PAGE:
A few paragraphs in-
During Sunday’s operation, which involved the Israel Antiquities Authority, Israel Police and Israel Tax Authority, the East Jerusalem homes and businesses of five antiquities dealers were raided, garnering previously unreported antiquities including ancient parchment pieces written in Hebrew, Aramaic, Greek and Latin, as well as ancient weapons, sculpture from the Hellenistic and Roman periods, pottery and bronze, silver and gold coins.
A report by NPR this week also listed among the items confiscated by police papyrus fragments from the Egyptian Book of the Dead, the bust of an Etruscan woman, and a fresco from Pompeii depicting swimming fish dating back thousands of years.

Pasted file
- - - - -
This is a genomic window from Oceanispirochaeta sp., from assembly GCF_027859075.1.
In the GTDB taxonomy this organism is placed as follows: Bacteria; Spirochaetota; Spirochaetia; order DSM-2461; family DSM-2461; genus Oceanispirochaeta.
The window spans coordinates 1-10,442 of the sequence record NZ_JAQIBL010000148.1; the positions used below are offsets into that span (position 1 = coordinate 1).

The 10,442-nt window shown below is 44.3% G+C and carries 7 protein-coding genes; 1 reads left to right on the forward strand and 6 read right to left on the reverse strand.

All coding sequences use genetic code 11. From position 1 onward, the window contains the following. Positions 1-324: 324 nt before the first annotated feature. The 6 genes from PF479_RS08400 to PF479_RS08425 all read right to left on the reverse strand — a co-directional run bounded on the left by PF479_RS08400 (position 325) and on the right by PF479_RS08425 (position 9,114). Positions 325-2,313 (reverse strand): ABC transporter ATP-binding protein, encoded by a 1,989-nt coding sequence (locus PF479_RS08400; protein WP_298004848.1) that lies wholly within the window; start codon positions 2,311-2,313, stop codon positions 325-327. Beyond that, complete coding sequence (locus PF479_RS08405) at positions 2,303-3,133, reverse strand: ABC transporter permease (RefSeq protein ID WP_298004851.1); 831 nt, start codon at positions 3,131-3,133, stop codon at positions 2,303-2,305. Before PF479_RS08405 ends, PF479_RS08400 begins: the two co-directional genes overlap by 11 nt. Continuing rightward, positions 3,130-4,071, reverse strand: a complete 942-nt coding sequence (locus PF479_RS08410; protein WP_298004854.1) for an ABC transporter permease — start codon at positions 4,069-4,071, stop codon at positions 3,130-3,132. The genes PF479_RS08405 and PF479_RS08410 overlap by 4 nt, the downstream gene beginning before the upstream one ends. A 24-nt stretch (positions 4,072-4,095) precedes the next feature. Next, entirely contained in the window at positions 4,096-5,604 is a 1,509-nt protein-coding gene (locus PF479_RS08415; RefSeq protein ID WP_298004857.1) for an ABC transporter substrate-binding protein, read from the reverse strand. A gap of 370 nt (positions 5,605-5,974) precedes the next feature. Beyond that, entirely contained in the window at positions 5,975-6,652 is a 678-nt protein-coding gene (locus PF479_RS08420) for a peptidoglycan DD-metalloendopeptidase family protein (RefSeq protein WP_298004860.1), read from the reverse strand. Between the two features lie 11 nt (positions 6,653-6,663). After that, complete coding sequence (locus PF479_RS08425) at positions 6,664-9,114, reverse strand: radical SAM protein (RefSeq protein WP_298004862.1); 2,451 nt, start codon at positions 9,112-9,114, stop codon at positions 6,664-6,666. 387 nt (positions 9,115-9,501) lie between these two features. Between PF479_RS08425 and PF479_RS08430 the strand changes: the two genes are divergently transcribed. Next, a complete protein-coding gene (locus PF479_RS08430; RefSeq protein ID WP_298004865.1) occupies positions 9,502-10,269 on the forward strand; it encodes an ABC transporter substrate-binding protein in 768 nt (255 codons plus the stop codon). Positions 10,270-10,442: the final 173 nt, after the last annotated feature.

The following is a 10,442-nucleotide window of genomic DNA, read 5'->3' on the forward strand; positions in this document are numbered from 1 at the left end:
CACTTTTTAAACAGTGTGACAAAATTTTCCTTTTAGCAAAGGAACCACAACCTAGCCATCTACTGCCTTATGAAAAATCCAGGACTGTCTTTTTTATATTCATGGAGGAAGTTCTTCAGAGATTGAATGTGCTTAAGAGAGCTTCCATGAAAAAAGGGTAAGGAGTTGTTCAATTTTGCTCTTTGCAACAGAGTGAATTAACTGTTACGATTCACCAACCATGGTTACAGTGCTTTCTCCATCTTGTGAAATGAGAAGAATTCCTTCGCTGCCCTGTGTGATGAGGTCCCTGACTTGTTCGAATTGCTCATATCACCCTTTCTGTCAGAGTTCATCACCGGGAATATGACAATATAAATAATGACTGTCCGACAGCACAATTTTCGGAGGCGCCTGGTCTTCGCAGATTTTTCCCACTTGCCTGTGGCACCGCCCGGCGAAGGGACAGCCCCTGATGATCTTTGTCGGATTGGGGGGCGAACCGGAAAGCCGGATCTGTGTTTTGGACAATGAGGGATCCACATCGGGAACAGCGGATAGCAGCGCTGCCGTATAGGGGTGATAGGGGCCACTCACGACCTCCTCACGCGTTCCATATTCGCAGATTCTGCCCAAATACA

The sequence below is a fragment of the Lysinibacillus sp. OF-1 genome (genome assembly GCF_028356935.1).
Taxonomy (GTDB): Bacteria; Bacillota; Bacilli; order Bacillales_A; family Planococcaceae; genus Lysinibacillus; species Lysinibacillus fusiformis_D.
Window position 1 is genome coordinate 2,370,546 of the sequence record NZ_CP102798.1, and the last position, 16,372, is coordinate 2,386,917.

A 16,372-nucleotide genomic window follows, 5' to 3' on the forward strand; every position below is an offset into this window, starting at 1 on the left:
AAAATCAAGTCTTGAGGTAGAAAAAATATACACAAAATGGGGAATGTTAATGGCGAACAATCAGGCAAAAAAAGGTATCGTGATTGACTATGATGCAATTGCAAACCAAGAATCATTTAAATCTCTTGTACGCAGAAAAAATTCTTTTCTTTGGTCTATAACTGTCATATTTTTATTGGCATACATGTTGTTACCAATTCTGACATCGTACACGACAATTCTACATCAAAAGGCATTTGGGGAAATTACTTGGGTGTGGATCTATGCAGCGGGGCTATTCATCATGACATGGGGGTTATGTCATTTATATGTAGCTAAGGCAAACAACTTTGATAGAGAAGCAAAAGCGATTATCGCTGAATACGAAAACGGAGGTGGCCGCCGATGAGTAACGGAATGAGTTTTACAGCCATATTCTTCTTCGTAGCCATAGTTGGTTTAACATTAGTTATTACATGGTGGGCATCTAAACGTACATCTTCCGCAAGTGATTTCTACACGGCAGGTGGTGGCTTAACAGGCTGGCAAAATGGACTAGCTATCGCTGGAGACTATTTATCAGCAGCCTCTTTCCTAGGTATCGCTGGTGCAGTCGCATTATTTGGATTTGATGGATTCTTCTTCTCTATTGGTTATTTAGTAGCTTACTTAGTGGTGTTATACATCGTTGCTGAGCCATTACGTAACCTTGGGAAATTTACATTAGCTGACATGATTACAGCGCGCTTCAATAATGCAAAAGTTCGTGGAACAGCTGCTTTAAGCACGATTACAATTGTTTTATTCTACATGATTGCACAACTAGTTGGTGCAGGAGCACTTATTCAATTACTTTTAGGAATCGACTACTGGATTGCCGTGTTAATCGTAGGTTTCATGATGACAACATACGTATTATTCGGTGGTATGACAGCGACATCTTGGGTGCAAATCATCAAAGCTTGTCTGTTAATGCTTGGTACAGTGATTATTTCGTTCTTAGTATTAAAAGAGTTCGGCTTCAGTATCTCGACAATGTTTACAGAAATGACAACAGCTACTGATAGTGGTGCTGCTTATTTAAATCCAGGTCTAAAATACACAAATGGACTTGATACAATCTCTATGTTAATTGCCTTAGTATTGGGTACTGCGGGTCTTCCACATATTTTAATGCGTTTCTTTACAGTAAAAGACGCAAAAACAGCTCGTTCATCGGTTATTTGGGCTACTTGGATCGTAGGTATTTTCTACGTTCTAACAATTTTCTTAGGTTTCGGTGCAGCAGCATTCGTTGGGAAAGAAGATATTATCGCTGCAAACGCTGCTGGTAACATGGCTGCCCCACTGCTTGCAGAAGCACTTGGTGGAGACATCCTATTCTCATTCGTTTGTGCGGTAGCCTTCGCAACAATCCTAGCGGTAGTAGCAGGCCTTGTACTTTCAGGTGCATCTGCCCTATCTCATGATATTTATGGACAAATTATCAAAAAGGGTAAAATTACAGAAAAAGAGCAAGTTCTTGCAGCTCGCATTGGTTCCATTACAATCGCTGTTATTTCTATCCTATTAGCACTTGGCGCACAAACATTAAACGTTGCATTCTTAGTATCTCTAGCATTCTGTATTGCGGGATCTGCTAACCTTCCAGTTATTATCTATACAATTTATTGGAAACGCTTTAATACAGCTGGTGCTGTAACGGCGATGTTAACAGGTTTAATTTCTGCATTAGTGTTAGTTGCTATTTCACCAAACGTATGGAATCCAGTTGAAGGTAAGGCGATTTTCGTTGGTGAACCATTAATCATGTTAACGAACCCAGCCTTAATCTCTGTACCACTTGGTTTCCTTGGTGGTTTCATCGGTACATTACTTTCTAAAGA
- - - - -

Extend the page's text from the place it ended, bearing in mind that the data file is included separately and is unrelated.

Israel Police spokeswoman Luba Samri confirmed the additional seizure of two black luxury Audi vehicles and more than $200,000 in cash on Sunday. Samri said the raid followed a joint investigation with American law enforcement agencies that had been informed of Israeli antiquities dealers who had issued fake receipts and invoices over the past seven years, sparking an undercover operation that exposed the scheme.
In a conversation with The Times of Israel, Eitan Klein, deputy director of the IAA’s Unit for the Prevention of Antiquities Looting, said the case is significant in that it highlights the fraudulent use of Israeli law in the dealing of artifacts looted across the Middle East.
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